Engineers make disaster-response robots precisely because robots are able to work in situations that are too dangerous for humans. Now the humans have got a new idea: Perhaps robots could carry off waste from Ebola patients, or bury the bodies of people who have died from Ebola in West Africa. Roboticizing such tasks would keep people from having to touch bodies when they're most infectious.
Call them sea drones, dronaughts, or roboats, the Navy demonstrated a swarm of remotely-controlled boats on the James River in Virginia this August. As if animated by the same mind, the 13 patrol boats all moved in unison, their crewless decks painting a picture of what warfare may soon become. The project, by the Office of Naval Research (ONR), wants to save both lives and costs, keeping sailors out of harms way while still keeping boats in the water.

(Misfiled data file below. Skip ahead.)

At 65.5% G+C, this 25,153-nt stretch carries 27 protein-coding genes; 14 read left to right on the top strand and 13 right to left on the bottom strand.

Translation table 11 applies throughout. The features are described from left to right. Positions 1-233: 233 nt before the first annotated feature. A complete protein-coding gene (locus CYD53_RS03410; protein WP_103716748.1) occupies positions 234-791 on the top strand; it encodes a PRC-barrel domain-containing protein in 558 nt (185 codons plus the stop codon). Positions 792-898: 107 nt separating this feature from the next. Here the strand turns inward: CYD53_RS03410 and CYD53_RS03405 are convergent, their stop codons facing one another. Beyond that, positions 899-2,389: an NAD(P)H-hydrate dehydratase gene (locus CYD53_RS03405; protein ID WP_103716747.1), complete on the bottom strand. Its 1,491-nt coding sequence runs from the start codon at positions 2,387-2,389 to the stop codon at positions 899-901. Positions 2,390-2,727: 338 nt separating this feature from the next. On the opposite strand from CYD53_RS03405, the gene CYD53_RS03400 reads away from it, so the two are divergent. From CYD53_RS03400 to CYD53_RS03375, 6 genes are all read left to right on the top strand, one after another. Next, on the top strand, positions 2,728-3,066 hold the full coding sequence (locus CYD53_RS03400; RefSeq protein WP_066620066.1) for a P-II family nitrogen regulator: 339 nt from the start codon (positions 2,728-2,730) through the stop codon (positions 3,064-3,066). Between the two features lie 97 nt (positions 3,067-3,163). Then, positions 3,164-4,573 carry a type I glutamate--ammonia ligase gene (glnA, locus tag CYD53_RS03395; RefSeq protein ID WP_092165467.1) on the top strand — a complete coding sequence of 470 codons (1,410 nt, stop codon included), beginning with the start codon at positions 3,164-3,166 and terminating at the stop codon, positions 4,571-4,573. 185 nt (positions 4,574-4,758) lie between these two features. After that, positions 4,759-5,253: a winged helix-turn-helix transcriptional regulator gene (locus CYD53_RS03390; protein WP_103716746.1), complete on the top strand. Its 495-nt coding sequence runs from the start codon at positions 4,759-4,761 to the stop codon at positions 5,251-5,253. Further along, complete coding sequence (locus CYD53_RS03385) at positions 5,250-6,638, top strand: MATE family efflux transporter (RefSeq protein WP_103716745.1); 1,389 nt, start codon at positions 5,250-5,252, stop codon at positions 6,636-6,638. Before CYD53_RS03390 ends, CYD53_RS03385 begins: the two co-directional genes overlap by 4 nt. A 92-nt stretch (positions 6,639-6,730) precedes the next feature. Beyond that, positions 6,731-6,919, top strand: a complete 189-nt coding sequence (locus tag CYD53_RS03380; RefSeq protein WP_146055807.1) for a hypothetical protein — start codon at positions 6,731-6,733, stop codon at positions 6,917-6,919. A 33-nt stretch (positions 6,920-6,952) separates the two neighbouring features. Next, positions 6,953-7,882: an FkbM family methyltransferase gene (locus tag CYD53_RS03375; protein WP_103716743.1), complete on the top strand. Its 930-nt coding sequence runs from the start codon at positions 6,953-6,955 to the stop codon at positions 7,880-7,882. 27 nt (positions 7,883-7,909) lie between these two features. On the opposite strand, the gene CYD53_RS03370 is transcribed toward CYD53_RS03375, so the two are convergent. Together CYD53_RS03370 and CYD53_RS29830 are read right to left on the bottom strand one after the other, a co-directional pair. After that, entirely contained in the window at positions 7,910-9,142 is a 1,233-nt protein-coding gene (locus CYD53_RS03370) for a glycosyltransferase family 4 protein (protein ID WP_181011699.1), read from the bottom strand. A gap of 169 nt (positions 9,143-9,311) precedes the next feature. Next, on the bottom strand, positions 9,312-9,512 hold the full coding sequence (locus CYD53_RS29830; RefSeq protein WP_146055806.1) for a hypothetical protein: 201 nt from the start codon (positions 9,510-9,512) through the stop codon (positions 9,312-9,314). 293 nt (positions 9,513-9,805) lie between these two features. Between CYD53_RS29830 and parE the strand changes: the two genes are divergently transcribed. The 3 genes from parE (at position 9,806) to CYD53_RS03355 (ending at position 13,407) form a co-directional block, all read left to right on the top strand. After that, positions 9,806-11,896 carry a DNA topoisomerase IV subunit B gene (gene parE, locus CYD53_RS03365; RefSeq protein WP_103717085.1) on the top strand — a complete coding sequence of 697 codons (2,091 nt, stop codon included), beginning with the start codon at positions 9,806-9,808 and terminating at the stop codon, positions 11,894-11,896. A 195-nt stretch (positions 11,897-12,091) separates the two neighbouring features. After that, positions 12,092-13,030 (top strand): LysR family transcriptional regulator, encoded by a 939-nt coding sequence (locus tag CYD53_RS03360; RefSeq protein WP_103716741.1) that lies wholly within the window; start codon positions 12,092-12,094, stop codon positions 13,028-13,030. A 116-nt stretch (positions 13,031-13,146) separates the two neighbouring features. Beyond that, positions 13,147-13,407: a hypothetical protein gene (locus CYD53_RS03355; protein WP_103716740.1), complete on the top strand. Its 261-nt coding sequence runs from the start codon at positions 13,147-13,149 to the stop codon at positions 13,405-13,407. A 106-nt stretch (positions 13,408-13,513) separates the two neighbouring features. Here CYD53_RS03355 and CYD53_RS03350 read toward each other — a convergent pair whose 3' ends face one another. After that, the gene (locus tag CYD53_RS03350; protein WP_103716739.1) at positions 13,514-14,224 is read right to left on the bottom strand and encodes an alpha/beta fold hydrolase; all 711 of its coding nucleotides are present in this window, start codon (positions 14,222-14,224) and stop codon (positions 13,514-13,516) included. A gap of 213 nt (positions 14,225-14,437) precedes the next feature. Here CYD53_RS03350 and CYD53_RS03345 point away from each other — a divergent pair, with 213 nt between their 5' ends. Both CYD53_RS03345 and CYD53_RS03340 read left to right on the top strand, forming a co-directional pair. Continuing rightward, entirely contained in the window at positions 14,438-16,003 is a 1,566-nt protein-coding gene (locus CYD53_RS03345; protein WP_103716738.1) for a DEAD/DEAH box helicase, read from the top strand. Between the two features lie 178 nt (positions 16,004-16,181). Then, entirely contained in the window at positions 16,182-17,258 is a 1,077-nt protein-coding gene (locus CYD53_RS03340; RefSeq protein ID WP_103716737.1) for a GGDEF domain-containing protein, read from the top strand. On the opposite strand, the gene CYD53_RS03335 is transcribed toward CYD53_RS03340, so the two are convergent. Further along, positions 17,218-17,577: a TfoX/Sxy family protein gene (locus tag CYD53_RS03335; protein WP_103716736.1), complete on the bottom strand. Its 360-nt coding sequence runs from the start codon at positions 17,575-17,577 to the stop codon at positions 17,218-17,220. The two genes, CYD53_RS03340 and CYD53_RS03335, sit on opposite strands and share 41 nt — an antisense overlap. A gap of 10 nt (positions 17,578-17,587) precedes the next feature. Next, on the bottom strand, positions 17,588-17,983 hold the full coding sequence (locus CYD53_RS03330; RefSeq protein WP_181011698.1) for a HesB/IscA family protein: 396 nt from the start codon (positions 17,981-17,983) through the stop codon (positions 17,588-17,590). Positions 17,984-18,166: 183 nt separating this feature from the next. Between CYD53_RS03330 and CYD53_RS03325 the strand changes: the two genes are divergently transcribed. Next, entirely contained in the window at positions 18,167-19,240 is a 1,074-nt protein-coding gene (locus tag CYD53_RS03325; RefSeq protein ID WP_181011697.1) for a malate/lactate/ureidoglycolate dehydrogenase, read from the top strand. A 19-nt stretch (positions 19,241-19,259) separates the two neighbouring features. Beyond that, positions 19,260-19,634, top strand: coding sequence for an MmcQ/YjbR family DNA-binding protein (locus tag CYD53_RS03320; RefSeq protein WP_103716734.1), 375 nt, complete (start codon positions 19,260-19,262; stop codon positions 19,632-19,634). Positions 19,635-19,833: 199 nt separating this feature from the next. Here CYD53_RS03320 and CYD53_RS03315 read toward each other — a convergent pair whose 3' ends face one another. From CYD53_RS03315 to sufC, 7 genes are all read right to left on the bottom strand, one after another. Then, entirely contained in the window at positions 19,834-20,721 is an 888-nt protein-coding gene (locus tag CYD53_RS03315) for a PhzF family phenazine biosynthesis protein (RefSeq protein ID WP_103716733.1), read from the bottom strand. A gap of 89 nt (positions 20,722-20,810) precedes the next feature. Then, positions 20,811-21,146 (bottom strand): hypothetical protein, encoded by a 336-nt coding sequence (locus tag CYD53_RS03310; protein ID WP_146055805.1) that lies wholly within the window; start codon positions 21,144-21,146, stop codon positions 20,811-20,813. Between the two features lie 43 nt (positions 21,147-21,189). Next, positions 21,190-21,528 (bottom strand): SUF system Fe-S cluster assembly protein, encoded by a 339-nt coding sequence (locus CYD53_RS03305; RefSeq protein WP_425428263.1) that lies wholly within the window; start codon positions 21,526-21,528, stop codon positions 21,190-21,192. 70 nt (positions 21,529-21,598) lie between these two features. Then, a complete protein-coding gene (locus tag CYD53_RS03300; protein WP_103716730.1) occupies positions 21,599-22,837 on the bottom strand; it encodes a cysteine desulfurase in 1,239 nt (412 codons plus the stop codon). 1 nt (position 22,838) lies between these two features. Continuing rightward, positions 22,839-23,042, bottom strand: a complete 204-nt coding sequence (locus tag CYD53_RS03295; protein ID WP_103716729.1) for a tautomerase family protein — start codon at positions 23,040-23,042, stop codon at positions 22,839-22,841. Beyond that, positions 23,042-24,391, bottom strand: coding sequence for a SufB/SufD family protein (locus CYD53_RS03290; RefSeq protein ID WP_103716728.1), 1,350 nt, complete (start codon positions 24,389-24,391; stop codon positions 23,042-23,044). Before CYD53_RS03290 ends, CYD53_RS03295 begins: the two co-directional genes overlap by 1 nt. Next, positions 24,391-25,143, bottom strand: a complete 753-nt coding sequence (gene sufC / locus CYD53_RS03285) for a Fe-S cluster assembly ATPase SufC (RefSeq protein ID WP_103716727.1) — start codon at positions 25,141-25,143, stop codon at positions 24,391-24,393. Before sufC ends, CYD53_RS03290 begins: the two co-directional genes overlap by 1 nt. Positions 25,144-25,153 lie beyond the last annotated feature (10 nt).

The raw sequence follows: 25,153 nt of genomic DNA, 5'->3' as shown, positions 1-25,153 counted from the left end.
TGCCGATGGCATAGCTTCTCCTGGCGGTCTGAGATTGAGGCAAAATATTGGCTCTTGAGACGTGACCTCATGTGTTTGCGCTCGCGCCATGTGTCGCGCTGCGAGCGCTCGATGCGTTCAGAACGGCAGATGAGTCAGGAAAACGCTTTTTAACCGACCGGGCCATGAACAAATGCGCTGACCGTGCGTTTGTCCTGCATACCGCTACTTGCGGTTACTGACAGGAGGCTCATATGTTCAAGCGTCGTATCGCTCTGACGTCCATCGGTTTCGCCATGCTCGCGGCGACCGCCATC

Shooting down a small drone is hard. But determining whether people should be allowed to do so may prove more difficult still. A man in New Jersey fired a shotgun at his neighbor's drone, and as the quadcopter crashed to the ground, the incident raised new legal challenges about when and if it’s okay to shoot a robot.
A California bill that would require police to obtain warrants before using drones for most purposes was vetoed by Governor Jerry Brown this week. While the bill contains exceptions for emergency situations, wildfires, coordinating traffic accident first responders, and environmental disasters, it does rule out police using drones for routine traffic stops or other searches, without getting a warrant a first.